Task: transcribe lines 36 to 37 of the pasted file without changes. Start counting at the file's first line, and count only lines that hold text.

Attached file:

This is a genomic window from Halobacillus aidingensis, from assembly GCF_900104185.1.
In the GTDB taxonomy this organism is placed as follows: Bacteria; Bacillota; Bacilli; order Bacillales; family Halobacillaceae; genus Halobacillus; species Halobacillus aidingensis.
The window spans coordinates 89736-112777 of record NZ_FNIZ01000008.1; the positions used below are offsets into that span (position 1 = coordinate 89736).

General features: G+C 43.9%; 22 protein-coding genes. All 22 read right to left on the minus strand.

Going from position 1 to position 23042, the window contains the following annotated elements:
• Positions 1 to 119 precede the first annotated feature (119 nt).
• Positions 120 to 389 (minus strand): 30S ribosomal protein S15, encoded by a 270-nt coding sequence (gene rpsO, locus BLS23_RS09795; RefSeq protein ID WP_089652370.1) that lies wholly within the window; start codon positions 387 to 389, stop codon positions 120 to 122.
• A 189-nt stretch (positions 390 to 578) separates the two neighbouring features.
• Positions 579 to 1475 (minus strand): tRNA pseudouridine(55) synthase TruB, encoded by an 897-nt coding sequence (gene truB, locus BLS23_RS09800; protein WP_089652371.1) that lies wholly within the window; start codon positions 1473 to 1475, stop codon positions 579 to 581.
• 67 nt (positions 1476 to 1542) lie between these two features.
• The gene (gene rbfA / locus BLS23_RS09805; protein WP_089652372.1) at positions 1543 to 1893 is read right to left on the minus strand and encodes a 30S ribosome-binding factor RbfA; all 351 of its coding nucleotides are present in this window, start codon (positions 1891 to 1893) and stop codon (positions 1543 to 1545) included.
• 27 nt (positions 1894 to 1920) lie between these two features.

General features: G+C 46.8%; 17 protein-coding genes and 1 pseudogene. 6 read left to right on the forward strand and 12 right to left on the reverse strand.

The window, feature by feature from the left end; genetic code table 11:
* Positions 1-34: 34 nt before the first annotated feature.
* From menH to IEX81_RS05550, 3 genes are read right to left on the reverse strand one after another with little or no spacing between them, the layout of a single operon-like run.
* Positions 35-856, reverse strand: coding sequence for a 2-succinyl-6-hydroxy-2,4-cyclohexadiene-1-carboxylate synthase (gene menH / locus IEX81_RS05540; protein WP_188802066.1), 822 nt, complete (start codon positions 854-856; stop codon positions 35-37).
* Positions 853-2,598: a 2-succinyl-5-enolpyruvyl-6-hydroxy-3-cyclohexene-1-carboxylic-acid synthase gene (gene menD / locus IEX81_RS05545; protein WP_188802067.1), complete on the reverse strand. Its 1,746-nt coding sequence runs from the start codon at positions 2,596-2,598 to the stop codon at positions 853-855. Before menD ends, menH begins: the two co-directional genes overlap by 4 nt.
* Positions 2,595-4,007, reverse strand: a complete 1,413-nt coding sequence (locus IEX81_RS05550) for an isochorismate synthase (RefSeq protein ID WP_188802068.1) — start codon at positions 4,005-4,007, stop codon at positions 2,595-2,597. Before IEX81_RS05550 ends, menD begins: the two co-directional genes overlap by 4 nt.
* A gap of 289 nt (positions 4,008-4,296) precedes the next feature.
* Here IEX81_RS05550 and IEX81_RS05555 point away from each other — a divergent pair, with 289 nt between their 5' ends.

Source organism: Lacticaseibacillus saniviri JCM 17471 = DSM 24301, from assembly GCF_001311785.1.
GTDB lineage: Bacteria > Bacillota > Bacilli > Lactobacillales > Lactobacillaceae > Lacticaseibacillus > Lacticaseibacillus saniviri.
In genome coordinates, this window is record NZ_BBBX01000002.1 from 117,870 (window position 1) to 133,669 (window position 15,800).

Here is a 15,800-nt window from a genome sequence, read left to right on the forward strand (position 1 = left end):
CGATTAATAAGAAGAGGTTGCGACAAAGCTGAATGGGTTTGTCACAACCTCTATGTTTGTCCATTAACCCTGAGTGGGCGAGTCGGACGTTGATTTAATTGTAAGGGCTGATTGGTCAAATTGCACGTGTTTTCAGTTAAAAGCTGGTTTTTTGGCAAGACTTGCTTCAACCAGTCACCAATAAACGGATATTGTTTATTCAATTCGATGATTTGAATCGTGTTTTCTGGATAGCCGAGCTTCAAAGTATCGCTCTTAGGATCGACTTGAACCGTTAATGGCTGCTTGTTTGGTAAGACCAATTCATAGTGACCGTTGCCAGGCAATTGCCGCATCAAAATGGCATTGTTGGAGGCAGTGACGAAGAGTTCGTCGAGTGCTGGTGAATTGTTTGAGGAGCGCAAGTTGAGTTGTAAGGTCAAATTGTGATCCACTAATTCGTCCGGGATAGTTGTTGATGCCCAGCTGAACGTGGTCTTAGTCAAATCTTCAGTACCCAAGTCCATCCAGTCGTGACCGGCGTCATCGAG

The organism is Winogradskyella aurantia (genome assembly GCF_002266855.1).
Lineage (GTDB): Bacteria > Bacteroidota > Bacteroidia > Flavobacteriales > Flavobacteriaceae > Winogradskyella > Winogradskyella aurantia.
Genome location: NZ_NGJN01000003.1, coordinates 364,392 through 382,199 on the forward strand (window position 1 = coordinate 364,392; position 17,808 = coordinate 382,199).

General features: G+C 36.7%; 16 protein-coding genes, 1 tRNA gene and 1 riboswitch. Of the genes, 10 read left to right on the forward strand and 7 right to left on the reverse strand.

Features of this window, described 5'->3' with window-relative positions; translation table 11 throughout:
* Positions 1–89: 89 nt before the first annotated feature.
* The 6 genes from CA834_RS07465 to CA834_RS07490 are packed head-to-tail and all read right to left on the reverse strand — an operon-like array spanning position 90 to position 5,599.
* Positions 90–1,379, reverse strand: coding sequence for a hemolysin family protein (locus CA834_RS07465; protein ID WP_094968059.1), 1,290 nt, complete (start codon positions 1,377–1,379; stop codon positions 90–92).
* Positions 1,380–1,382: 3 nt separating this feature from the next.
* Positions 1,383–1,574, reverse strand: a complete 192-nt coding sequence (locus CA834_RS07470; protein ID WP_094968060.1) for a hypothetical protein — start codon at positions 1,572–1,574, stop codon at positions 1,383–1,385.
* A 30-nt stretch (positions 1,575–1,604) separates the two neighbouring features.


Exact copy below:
* Positions 1,383–1,574, reverse strand: a complete 192-nt coding sequence (locus CA834_RS07470; protein ID WP_094968060.1) for a hypothetical protein — start codon at positions 1,572–1,574, stop codon at positions 1,383–1,385.
* A 30-nt stretch (positions 1,575–1,604) separates the two neighbouring features.